• Package.appxmanifest - This represents the manifest of the application. The manifest contains all the informations required to run the application, define its capabilities, the way it communicate with other apps and how it is packaged. If you double click the file you get an editor that let you easily change its content. There is a number of things you can define: application logos, orientation, titles and notifications. You can also determine capabilities that is what the application can and can't do. Finally if you needs to manage the certificate this is the right place, going to the packaging tab.
  • Common (directory) - The content of this directory is someway strange. Inside it there are a number of classes that helps to manage layout, databinding and a bunch of converters. It contains also a ResourceDictionary (StandardStyles.xaml) with a series of styles. I think it is strange because I expect to have mosto of them compiled inside an assembly but have a look at this directory because i may contains something you really need.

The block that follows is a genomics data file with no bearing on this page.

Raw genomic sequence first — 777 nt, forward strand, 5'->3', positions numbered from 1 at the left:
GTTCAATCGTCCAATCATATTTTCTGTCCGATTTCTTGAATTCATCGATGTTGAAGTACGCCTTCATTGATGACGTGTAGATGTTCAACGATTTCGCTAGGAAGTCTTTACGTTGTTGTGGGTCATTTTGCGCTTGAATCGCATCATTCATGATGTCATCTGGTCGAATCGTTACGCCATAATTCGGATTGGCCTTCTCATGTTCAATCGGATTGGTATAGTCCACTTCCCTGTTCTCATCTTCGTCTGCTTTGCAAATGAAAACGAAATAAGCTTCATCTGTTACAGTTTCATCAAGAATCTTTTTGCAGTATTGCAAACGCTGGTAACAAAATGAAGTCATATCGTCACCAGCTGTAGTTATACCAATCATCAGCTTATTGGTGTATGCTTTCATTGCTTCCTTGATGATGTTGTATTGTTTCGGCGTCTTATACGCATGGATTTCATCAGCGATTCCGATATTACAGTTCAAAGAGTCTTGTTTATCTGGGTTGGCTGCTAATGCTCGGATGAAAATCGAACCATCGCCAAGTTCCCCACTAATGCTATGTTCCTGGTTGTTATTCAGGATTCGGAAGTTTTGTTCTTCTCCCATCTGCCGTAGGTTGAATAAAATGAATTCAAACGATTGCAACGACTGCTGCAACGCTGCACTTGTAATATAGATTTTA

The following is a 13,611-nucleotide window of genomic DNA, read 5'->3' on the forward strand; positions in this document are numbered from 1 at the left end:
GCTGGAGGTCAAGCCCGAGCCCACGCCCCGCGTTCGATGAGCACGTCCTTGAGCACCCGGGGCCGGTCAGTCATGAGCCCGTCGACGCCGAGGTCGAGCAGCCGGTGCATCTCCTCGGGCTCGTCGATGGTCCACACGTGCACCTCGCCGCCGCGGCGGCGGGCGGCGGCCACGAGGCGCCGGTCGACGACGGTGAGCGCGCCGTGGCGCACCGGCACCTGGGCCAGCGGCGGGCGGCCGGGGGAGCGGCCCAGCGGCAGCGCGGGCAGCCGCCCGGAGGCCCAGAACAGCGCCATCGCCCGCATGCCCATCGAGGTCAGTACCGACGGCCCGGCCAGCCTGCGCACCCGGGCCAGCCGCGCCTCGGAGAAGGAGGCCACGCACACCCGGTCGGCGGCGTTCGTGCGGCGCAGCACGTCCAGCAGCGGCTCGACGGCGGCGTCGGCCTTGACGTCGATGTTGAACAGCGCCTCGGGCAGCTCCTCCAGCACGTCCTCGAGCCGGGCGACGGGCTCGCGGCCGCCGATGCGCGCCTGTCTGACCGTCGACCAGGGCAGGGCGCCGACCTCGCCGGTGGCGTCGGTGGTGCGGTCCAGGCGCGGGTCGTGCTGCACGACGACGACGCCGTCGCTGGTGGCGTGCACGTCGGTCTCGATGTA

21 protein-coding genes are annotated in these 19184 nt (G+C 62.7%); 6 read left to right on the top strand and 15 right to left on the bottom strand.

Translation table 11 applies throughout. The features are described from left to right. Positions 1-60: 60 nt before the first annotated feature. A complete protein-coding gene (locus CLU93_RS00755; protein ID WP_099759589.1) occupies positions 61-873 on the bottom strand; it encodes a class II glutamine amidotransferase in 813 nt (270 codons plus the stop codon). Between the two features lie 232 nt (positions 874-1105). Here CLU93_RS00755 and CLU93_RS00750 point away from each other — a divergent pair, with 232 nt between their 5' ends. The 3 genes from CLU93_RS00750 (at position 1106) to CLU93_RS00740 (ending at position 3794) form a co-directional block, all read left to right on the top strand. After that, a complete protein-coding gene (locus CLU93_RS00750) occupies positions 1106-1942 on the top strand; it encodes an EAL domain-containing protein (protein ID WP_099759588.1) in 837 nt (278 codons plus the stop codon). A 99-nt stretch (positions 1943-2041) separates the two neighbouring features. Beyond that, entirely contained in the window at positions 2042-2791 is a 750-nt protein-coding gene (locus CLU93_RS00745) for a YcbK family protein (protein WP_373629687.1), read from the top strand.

imageThe first time you compile or run an application, Visual Studio (but also Blend) asks you to create a developer account. To accomplish this task you have to enter a live id account and you will be granted of a 1 month long license that you can use for free. Every time you activate another instance of Visual Studio (e.g. creating another virtual machine) your license is renewed and the month starts again.

Create your first app

Now that the project has been created you can start to implement your application interface and logic. For the first touch I will avoid a simple Hallo World but I'll drive you to create a single page application that is able to download a rss feed and display the titles in a grid layout. Inside this very basic app (view a screenshot on the right side) I used some of the interesting features of XAML for Metro.

All the code of the application is inside the BlankPage.xaml and BlankPage.xaml.cs files. As usual the xaml file represents the user interface description and the cs file is the codebehind of the page. Here is the very basic XAML content of my application. You have simply to cut & paste it in the BankPage.xaml file (be aware I called it Application1):